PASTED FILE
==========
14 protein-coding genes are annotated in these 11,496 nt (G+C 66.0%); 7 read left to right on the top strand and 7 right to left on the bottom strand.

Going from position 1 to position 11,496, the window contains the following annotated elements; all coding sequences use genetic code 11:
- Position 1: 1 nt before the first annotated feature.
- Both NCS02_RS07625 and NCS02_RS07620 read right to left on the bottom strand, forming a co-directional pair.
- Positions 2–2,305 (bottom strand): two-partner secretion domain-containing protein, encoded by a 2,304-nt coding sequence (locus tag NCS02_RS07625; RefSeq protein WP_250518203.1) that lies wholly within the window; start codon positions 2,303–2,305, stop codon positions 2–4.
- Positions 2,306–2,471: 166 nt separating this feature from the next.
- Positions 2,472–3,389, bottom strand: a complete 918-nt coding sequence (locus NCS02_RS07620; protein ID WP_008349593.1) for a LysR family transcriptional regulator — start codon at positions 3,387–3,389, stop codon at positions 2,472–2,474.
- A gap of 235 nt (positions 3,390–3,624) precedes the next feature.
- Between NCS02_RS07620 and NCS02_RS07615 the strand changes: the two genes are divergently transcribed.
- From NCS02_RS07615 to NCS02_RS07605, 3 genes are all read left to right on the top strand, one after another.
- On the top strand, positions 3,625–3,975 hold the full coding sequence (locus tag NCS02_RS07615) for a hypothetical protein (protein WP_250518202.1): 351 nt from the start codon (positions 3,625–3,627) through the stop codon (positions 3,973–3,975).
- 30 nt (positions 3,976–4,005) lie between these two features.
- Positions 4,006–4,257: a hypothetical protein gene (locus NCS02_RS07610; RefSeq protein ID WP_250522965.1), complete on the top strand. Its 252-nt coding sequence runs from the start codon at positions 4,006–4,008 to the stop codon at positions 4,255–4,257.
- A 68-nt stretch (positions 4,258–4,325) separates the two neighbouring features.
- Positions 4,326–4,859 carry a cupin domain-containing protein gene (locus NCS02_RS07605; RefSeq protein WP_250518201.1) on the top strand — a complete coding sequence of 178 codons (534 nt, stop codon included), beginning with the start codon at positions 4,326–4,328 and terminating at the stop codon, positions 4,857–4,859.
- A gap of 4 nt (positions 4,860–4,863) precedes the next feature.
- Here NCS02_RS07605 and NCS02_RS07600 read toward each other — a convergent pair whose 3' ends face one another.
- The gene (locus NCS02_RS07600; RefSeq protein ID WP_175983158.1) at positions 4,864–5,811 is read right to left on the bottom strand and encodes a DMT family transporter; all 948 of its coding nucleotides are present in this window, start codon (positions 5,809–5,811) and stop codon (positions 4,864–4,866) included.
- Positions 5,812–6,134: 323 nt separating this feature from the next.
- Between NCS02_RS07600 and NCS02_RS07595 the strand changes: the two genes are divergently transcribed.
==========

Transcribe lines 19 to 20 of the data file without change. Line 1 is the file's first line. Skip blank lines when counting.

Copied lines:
- Positions 5,812–6,134: 323 nt separating this feature from the next.
- Between NCS02_RS07600 and NCS02_RS07595 the strand changes: the two genes are divergently transcribed.